Managing Anxiety In Anxious Times
Anxiety is one of the most pervasive, yet treatable, mental health conditions today. This may be surprising to someone experiencing it, because a person in the throes of an anxiety attack usually knows no way of dealing with it.
Anxiety is unpleasant and can be disabling. It can have powerful bodily effects such as racing heart, shortness of breath, chest constriction and pain. Anxiety usually also comes with mental effects such as fear, dread, panic, and worry. Anxiety results when a perceived stressor or threat is ongoing and can’t be relieved or avoided, or when a person has a traumatic experience. Avoidance of the stressor makes anxiety even worse and harder to overcome.
Many experience anxiety today – even children, and especially adolescents, but also many adults – in part because of the many stresses, demands, threats, impossible expectations, conflicts, and traumas of modern life, often associated with a consumer-oriented, competitive lifestyle and with the breakdown of community and family supports.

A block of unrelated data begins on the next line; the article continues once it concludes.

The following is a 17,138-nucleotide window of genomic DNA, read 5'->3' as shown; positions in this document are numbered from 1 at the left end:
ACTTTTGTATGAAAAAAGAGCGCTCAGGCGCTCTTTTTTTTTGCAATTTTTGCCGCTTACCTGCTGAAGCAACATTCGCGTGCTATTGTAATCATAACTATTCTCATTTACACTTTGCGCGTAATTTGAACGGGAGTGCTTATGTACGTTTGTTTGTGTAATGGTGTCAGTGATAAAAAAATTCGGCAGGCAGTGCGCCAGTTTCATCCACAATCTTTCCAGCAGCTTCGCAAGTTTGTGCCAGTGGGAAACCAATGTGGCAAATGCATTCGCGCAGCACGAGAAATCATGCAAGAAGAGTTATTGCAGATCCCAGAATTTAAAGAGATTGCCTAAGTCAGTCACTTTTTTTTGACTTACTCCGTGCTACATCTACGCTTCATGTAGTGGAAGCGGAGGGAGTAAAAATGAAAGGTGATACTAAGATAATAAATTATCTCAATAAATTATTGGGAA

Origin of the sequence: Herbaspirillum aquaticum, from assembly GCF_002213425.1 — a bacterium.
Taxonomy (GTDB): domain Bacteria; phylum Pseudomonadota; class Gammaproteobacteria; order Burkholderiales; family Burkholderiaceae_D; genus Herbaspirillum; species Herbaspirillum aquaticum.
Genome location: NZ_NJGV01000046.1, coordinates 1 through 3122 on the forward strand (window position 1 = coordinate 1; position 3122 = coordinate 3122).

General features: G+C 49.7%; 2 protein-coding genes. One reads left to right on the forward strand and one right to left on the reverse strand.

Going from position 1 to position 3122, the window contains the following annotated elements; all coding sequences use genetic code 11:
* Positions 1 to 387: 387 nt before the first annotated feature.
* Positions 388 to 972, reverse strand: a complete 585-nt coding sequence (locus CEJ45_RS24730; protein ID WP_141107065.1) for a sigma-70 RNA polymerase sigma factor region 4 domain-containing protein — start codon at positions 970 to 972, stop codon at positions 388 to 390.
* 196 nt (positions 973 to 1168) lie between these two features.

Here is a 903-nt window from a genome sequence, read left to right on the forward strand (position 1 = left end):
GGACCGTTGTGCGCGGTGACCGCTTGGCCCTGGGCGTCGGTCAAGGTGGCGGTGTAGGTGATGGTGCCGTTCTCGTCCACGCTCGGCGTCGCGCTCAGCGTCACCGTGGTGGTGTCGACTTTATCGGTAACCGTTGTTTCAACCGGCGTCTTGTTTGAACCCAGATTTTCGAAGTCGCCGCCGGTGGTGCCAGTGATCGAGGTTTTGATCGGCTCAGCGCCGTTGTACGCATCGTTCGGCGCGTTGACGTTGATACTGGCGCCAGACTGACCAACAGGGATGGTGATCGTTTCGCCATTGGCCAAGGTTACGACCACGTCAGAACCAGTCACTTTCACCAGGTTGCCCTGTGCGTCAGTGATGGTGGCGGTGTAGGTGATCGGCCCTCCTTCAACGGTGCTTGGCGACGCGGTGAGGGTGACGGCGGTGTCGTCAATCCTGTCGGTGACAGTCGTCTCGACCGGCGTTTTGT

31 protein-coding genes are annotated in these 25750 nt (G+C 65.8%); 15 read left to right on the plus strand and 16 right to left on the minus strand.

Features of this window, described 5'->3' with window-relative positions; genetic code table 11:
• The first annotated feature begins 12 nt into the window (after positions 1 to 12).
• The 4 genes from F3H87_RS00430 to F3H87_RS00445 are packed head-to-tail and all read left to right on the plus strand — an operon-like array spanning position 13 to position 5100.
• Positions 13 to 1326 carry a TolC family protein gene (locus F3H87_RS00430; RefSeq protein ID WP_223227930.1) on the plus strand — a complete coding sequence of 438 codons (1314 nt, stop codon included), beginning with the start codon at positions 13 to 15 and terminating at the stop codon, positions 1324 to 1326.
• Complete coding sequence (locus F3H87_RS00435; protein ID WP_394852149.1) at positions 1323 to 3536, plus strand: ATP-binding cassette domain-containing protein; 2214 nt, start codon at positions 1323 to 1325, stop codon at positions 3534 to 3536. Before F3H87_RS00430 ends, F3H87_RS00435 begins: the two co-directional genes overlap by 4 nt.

There is much a person can learn to do to relieve it, such as:
- Asking for and developing social supports to overcome isolation
- Re-assessing the basis of fears and worries, and putting them in realistic perspective
- Noticing and researching available resources and options
- Focusing on the positives and not the negatives
- Prioritizing, and developing an action plan. Taking action is one of the best anxiety relievers there is!
- Having realistic self-expectations and setting boundaries on oneself and with others
- Intentional breathing to oxygenate the body and brain (when anxious, we tend to hold our breath, and breathe shallow)
- Cardio-vascular exercise provides an outlet for that anxious energy and can provide much relief
- Remembering that anxiety is just a feeling and can pass as quickly as it comes
- Mindfulness training/ meditation can put you in a tranquil space
- Vividly imagining oneself not feeling or being anxious in anxiety-provoking situations
- Getting in touch with your higher power, and getting involved with a cause that contributes to making a better world
- Accepting things we cannot change, and finding the benefits in hardship and difficulty
- Getting coaching from a psychotherapist who can be a guide and mentor to support you in this.
The first and most important step is admitting that you’re having a problem, talking to somebody about it, and asking for help. It helps to know that anxiety is not a personal failing or something to be ashamed of. Everybody gets anxious sometimes, and we all need each other and do better when we get help. Seeking therapy from a professional can help with learning the skills to manage your anxiety.